hide Matching Documents

The documents where this entity occurs most often are shown below. Click on a document to open it.

Document Max. Freq Min. Freq
Southern Historical Society Papers, Volume 1. (ed. Reverend J. William Jones) 39 1 Browse Search
Southern Historical Society Papers, Volume 29. (ed. Reverend J. William Jones) 39 3 Browse Search
Southern Historical Society Papers, Volume 23. (ed. Reverend J. William Jones) 32 6 Browse Search
Southern Historical Society Papers, Volume 37. (ed. Reverend J. William Jones) 29 3 Browse Search
Southern Historical Society Papers, Volume 34. (ed. Reverend J. William Jones) 26 2 Browse Search
General Horace Porter, Campaigning with Grant 23 1 Browse Search
Robert Underwood Johnson, Clarence Clough Buell, Battles and Leaders of the Civil War. Volume 4. 22 2 Browse Search
Southern Historical Society Papers, Volume 35. (ed. Reverend J. William Jones) 20 2 Browse Search
Southern Historical Society Papers, Volume 14. (ed. Reverend J. William Jones) 17 3 Browse Search
Southern Historical Society Papers, Volume 17. (ed. Reverend J. William Jones) 17 3 Browse Search
View all matching documents...

Browsing named entities in Robert Stiles, Four years under Marse Robert. You can also browse the collection for Charles Marshall or search for Charles Marshall in all documents.

Your search returned 4 results in 4 document sections:

Robert Stiles, Four years under Marse Robert, Chapter 1: explanation of the title-scheme of the work. (search)
der Marse Robert. Why Marse Robert? So, in Innes Randolph's inimitable song, A good old Rebel, the hero thus vaunts his brief but glorious annals: I followed old Mars' Robert For four year, near about; Got wounded in three places And starved at Pint Lookout. Again, why Marse Robert? The passion of soldiers for nicknaming their favorite leaders, re-christening them according to their unfettered fancy and their own sweet will, is well known. The little corporal, The iron Duke, Marshall forwards, Bobs, Bobs Bahadur, Little Mac, Little Phil, Fighting Joe, Stonewall, Old Jack, Old Pete, Old Jube, Jubilee, Rooney, Fitz, Marse Robert --all these and many more are familiar. There is something grotesque about most of them and in many, seemingly, rank disrespect. Yet the habit has never been regarded as a violation of military law, and the commanding general of an army, if a staunch fighter, and particularly if victory often perches on his banner, is very apt to win the noways
Robert Stiles, Four years under Marse Robert, Chapter 3: from New York to Richmond (search)
the noble intervention and mediation of Virginia. It made my heart glow to hear how these great financiers and merchant princes spoke of my adopted State. They said in effect, that it had always been so; that Virginia was undoubtedly the greatest and most influential of all the States; that she had been the nursing mother of the Union and of the country and would prove their preserver; that Virginians had really made the United States in the olden days,--Washington, Jefferson, Madison, Marshall,--and Virginians would save the United States to-day. They deciared that they had always worshiped the Old Dominion, and now, more than ever, for the noble position she had assumed in this crisis. How could I help glowing with pride and brightening with hope! Alas! the shriek of the first shell that burst over Sumter shattered these fair hopes-and pandemonium reigned in New York. It is not within the province of this book to discuss the responsibility for that shell. I will, howe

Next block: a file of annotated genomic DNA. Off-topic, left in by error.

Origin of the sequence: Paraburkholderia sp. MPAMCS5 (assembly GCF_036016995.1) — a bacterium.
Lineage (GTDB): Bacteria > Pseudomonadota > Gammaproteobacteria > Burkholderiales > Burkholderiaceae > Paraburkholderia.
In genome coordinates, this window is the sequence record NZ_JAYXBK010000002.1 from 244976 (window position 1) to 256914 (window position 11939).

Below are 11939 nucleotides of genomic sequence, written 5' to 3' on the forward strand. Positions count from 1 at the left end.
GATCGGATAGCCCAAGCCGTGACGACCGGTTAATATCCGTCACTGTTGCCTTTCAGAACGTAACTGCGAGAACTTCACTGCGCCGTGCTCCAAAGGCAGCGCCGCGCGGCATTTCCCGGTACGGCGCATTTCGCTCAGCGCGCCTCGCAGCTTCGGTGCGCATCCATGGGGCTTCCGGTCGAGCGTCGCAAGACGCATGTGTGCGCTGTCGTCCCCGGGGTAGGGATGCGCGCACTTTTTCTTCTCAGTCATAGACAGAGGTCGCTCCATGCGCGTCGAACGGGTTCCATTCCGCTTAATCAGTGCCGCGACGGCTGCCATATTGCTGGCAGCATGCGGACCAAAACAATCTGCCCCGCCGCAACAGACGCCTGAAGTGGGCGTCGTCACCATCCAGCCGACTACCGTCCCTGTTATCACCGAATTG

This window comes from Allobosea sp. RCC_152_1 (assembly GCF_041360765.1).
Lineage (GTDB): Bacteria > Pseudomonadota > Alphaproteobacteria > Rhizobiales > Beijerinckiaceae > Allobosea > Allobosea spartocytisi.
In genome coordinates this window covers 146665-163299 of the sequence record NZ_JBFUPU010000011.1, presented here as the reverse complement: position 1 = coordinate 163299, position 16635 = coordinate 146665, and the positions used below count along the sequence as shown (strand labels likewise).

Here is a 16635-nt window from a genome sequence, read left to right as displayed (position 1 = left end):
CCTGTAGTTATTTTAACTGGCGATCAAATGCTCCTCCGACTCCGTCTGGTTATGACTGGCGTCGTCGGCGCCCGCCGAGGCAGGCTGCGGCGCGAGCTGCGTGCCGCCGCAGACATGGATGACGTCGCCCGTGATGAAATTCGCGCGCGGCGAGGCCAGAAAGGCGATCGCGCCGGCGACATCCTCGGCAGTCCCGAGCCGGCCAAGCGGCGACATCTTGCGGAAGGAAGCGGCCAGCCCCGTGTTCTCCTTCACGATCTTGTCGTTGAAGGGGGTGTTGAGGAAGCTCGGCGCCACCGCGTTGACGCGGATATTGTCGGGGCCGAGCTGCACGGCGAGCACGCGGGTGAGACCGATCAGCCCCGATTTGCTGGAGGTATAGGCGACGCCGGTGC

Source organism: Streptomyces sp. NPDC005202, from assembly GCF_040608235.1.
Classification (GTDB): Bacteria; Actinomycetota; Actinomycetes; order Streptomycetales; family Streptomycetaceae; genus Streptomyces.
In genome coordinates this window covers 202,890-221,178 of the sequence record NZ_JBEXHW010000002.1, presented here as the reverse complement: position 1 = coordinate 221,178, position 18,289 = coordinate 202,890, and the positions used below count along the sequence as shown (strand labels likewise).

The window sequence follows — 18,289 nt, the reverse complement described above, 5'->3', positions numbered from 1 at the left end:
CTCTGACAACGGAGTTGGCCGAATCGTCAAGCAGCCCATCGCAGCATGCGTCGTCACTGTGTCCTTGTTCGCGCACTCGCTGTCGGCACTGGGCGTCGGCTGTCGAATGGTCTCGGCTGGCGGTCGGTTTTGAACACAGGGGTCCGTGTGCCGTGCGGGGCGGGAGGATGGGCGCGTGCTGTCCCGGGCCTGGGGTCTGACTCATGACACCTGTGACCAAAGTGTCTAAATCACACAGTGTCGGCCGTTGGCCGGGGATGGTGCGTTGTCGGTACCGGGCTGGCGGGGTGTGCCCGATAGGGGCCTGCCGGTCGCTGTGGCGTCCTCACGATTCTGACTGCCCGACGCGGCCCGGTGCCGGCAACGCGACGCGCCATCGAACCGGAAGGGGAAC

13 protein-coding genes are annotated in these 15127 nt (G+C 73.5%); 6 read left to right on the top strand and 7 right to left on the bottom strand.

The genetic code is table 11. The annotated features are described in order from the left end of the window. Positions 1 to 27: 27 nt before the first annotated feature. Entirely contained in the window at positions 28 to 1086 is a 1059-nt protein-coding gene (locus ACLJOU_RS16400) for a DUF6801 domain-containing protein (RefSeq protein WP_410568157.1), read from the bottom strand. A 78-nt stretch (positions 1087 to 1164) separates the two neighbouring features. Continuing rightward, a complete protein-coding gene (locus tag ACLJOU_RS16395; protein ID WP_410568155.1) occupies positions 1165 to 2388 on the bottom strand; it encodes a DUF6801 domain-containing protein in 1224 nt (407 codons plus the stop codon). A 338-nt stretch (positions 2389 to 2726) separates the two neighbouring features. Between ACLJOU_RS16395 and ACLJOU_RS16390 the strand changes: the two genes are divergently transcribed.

Robert Stiles, Four years under Marse Robert, Chapter 17: between Gettysburg and the Wilderness (search)
damn Yankees coming? Come, Dragon, come, Logan, we must git out oa this! 0, I wouldn't be in quite such a hurry. There is no danger yet awhile. Let them finish their breakfast. I only meant- No, sir; I ain't taking no chances. The infernal Yankees sha'n't never git my mules! Come on here, Dragon and Logan, --leading them toward the bars,--we must git out o‘ this, and mighty quick, too! As he got his pets out in the road and was hitching them up again, Colonel Taylor and Colonel Marshall and the rest of General Lee's staff rode up and reported to Tuck's friend and took orders from him, and Tuck waked up to the fact that he had been talking with Marse Robert himself for the last five minutes. Great Scott! said he, in relating his adventure, I felt that I had been more impudent than the devil himself, and I wanted to get out oa sight as fast as ever I could; but I didn't feel like letting no common man speak to me for two or three days after that. There is a delic
Robert Stiles, Four years under Marse Robert, Index. (search)
McGowan, Samuel, 57-58. McGuire, Hunter Holmes, 105, 245-46, 351 McLaws, Lafayette: described, 223; mentioned, 129, 165, 168-69, 173- 79, 182, 192, 222-24, 231, 270 Machine guns, 76-77. Magruder, John Bankhead, 75, 79-80, 94-97, 102, 107, 160 Mahone, William, 311 Malvern Hill, 41, 96-97, 101-18, 130, 146, 309 Manassas, Va.: first battle of, 41, 44- 48, 59, 111, 324; second battle of, 118-24, 191 Manly's Battery (N. C.), 154, 168, 301, 310 Marse Robert, 18-21. Marshall, Charles, 226 Mascots, 170-72. Massachusetts Infantry: 20th Regiment, 130 Maury, Matthew Fontaine, 79 Maury, Richard Launcelot, 79 Meade, George Gordon: Lee's comments on, 227-28; mentioned, 207, 222, 237, 288 Mechanicsville, Va., 93-94. Northern civilians, 200-206. Northerners in Confederate service, 37-44. Observation tower, 310 Orange County, Va., 120, 355-56. Owen, William Benton, 139-45, 176-79. Pegram, John, 110, 232-33. Pegram, William Johnson, 53, 57, 10